Try our beta test site
IMPORTANT: Listing of a study on this site does not reflect endorsement by the National Institutes of Health. Talk with a trusted healthcare professional before volunteering for a study. Read more...

Genetic Determinations for Side Effects and Response Rate for Patients Receiving Chemotherapy With Diffuse Large Cell Lymphoma

This study has been completed.
Information provided by (Responsible Party):
Washington University School of Medicine Identifier:
First received: December 28, 2007
Last updated: May 14, 2013
Last verified: May 2013
The purpose of this study is to determine whether people have genes that make them more likely to respond to chemotherapy and/or have side effects from chemotherapy for diffuse large cell lymphoma.

Condition Intervention
Diffuse Large Cell
Procedure: Blood draw

Study Type: Interventional
Study Design: Allocation: Randomized
Intervention Model: Single Group Assignment
Masking: Open Label
Official Title: Candidate Gene Polymorphisms and Response to Rituximab-CHOP in Patients With Diffuse Large Cell Lymphoma

Resource links provided by NLM:

Further study details as provided by Washington University School of Medicine:

Primary Outcome Measures:
  • Negative [F-18]fluorodeoxyglucose-positron emission tomography (FDG-PET) scan after 2 cycles of R-CHOP [ Time Frame: Approximately 42 days (2 cycles of R-CHOP) ]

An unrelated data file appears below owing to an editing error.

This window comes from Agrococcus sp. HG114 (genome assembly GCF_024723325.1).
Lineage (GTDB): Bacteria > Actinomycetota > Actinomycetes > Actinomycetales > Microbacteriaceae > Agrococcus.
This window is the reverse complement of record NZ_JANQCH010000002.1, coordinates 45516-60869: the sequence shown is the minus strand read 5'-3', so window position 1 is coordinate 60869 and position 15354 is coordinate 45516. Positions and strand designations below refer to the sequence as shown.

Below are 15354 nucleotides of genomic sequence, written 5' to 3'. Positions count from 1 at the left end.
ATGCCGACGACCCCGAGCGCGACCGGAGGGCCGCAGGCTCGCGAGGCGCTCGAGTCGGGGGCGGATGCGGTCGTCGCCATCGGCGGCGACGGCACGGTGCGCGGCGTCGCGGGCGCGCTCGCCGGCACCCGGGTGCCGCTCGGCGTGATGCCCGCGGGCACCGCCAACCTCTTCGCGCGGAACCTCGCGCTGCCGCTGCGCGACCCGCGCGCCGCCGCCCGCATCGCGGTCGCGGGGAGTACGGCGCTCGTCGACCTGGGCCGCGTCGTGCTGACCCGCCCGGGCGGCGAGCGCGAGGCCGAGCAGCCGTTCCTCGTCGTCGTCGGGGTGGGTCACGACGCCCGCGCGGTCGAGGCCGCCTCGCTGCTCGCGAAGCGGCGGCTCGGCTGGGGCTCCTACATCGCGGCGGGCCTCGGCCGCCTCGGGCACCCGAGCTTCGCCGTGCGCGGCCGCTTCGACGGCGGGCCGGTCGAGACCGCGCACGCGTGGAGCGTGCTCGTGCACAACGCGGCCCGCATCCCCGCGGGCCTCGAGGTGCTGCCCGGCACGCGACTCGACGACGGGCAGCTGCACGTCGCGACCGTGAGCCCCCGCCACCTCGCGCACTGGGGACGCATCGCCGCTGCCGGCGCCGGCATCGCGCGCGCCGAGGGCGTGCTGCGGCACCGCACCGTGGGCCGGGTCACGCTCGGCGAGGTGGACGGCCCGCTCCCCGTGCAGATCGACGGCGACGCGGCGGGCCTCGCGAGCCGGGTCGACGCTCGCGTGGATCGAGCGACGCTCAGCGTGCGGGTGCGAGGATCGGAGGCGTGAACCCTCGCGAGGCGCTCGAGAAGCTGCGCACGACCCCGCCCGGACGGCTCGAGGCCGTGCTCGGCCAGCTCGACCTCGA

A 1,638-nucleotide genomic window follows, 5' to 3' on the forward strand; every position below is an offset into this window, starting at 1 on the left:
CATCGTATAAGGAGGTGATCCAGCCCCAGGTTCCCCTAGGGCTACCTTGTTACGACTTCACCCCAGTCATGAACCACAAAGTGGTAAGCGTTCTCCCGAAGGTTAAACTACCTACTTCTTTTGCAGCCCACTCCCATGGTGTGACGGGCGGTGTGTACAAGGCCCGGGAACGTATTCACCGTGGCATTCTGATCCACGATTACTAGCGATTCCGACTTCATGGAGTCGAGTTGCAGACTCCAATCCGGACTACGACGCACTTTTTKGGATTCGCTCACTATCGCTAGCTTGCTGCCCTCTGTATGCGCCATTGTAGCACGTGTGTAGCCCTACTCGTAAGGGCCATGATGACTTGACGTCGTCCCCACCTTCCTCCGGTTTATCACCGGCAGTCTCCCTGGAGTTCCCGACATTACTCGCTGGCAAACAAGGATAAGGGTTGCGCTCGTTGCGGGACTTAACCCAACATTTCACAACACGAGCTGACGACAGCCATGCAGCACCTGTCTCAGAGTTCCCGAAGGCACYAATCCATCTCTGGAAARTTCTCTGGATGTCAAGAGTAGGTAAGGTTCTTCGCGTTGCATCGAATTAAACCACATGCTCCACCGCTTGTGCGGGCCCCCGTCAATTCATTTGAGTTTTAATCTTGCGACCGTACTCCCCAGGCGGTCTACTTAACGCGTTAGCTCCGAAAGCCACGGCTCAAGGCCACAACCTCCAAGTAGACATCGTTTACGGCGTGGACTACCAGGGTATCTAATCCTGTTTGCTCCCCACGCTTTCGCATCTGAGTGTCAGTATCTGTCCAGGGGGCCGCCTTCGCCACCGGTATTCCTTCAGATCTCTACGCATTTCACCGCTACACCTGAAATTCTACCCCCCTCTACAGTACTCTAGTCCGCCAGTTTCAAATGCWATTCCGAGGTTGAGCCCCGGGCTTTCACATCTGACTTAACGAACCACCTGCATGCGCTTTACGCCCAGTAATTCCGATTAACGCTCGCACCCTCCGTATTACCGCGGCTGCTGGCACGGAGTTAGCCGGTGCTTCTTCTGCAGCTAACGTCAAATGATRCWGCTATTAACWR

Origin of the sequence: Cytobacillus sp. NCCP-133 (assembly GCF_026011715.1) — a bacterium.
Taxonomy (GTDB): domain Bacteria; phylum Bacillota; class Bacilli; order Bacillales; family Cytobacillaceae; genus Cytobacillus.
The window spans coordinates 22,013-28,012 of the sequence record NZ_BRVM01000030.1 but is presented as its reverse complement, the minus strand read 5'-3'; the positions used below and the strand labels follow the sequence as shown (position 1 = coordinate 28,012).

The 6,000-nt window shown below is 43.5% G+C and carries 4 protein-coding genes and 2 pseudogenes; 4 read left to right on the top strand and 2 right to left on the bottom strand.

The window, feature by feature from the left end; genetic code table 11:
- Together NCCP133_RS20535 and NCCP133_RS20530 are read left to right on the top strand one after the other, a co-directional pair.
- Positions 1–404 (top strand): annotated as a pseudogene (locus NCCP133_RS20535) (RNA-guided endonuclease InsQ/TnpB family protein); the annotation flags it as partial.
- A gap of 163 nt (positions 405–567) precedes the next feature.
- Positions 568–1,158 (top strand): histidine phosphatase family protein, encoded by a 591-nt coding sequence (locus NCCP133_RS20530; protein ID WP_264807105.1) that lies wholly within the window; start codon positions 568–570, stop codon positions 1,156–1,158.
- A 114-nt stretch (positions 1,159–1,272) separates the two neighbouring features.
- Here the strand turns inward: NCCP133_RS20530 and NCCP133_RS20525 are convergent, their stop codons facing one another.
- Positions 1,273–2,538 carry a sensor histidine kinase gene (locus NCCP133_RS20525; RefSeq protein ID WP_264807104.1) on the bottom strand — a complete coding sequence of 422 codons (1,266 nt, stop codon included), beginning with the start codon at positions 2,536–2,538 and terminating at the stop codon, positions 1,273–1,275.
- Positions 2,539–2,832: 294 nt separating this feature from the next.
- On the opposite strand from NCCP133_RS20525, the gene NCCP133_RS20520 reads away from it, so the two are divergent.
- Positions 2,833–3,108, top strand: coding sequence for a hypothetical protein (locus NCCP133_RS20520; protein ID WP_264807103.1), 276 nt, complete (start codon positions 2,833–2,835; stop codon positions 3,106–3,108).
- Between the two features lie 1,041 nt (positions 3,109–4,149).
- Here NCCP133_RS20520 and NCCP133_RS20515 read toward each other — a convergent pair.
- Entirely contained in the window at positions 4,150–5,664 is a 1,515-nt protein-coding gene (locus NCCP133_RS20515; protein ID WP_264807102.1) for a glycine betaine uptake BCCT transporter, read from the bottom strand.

Secondary Outcome Measures:
  • Response after six cycles of R-CHOP [ Time Frame: Approximately 126 days (6 Cycles of R-CHOP) ]
  • Progression free survival [ Time Frame: 3 years ]
  • Grade 3-4 toxicity [ Time Frame: Approximately 156 days ]

Enrollment: 52
Study Start Date: February 2005
Study Completion Date: April 2011
Primary Completion Date: July 2008 (Final data collection date for primary outcome measure)
Arms Assigned Interventions
No Intervention: R-CHOP
Patients receiving R-CHOP via standard of care which consists of cyclophosphamide 750 mg/m2 IV day 1 of each 21 day cycle, doxorubicin 50 mg/m2 IV day 1 of each 21 day cycle, vincristine 1.4 mg/m2 IV day 1 of each 21 day cycle, prednisone 100 mg PO days 1-5 of each 21 day cycle, and rituximab 375 mg/m2 IV day 1 of each 21 day cycle.
Procedure: Blood draw
Sample Collection for Genotyping prior to cycle 1 treatment of R-CHOP, if patient is enrolled after cycle 1, sample for genotyping should be collected prior to cycle 2.

Detailed Description:
Upon enrollment in the study, patients will have a blood sample collected for genotyping of the FCGR3A gene (immunoglobulin Fc G receptor IIIa), the ABCB1 gene (ATP Binding Cassette Beta 1; also called MDR1), and other candidate genes. Patients will be treated with R-CHOP for six cycles, which is standard therapy for advanced stage DLCL. Response will be monitored by an FDG-PET scan performed after 2 cycles of R-CHOP and restaging exams performed upon completion of chemotherapy. Gene polymorphisms will be analyzed to establish which polymorphisms predict response to R-CHOP.

Ages Eligible for Study:   18 Years and older   (Adult, Senior)
Sexes Eligible for Study:   All
Accepts Healthy Volunteers:   No

Inclusion Criteria: